Some thoughts on Torts, who was never a good idea for Vancouver

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John Tortorella got fired today in Vancouver. I’ve written a lot about Torts and the Canucks, so here are a few thoughts on his dismissal:

— Tortorella was a bad hire. Simple as that. Back in September, PHT did a season preview Q&A where one of the questions was, “True or false: John Tortorella’s first season as head coach of the Vancouver Canucks will be successful.” I answered, “False. The Torts hiring reminds me of the time the Capitals tried to change their style. I think the entire Canucks organization is a bit lost right now.” Fast forward to the present and Mike Gillis is gone, too. (And George McPhee, for that matter.)

— I never bought the speculation (which seemed to morph into fact) that Gillis didn’t want Torts, and that it was a pure ownership hire. Frankly, I think Canucks management was furious with the players after the embarrassing San Jose sweep last year, and I think Torts came in and told a rattled Gillis what he wanted to hear — that he could put the swagger back into a veteran group that suffered a severe loss in confidence after the 2011 Cup final, that he could turn a young, raw talent like Zack Kassian into the type of “heavy” player that’s needed to beat the Bruins and Kings of the world, that he could give the Canucks the “bite” that everyone seemed to think they lacked, and probably a bunch of other stuff that convinced Gillis to sign off on a hire that, based on his core “fundamentals and principles,” made absolutely zero sense.

— The 2013-14 Canucks were a terrible team to watch from an entertainment perspective, and it’s no surprise that Trevor Linden wrote in his note to season-ticket holders that he was “committed to making it exciting to watch Canucks games throughout the season.” For the prices Vancouver fans pay to get into Rogers Arena, they want to be entertained. And rightly so. The Pavel Bure years. The West Coast Express years. The years the Sedins were making dazzling plays and capturing scoring titles. Those were the teams that truly captivated the city. Fans shouldn’t feel bad about demanding exciting, up-tempo hockey.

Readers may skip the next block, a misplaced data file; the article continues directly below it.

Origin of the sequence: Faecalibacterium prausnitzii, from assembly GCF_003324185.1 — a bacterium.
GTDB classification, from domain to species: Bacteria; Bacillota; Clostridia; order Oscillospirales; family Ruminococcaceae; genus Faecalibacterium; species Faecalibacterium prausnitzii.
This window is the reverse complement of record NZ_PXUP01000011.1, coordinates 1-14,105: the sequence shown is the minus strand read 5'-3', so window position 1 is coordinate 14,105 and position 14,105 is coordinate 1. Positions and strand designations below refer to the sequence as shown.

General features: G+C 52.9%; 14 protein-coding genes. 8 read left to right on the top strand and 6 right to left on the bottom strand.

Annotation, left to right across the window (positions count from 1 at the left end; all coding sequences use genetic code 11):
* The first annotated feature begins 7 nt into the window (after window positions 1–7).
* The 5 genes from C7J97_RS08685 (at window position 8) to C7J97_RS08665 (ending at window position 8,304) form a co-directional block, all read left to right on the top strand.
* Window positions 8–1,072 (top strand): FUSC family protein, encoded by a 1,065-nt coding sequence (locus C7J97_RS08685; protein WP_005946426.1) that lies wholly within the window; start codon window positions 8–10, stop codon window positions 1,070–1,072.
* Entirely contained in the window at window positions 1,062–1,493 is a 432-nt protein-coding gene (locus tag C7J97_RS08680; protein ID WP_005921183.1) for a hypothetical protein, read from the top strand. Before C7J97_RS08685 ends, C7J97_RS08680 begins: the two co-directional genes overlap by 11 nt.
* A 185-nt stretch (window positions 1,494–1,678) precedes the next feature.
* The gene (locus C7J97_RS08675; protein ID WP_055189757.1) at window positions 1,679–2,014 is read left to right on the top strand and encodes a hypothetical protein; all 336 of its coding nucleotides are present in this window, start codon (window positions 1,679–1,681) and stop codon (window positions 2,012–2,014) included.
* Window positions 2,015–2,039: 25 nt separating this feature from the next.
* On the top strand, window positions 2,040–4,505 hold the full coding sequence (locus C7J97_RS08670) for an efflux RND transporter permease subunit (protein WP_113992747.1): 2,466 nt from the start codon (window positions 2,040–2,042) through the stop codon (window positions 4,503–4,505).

— I’ll give Tortorella this: he got the Canucks to stick up for each other, and they didn’t seem to embellish as much as they did under Alain Vigneault. Personally, I like teams that take a no-nonsense approach. That said, those are such minor things in the overall picture. Look, the Canucks under AV were guilty of diving, yes. But they were also guilty of having a really good power play. The embellishing was intentional. They enjoyed getting under their opponents’ skin, and it worked. People called them arrogant, because, well, they were pretty damn arrogant. Obviously, not everyone liked the way they went about their business (to steal a phrase from Torts), but if you ask Mark Recchi, “That’s what made them successful, because they believed in what they were doing.”

—  At times, it seemed like Tortorella treated the Canucks like they had no idea how to win. Just a lot of “we still have a lot to learn about…” and “I still need to teach them about…” type of comments. I wonder if the Canuck veterans picked up on that. Not to suggest there was no room for learning, but it’s not like he was taking over the Oilers. This was a very good team for a number of years. Sure, they played in an easy division, but come on, you don’t win back-to-back Presidents’ Trophies and get within a game of winning the Cup because you’re in an easy division.

Anyway, I’m not convinced Tortorella’s done as an NHL head coach. I could see him having success with a young team with more impressionable, energetic players, but he wasn’t the right fit for the Canucks.

We’ll see how the next guy does.

Related:

Linden wants new Canucks GM by end of May

Is Tortorella’s system to blame for Canucks’ woes?

Linden thinks Torts misused the Sedins

Video: AHL goalie Jonas Gustavsson scores his first career goal

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He didn’t shoot, but Jonas Gustavsson still scored.

The former NHL netminder, now with the Bakersfield Condors in the AHL, scored his first career goal Friday, as part of his team’s victory over the San Diego Gulls.

From the AHL:

With San Diego goaltender Dustin Tokarski on the bench for an extra attacker and the Gulls working on a power play, Gustavsson made a save before an errant San Diego pass slid down the length of the ice and into the vacated net at 16:56 of the third period.

Gustavsson is the fifth AHL goaltender to be credited with a goal without actually shooting the puck into the opposition net. In addition to his goal, Gustavsson stopped 30 of 31 shots in the Condors victory.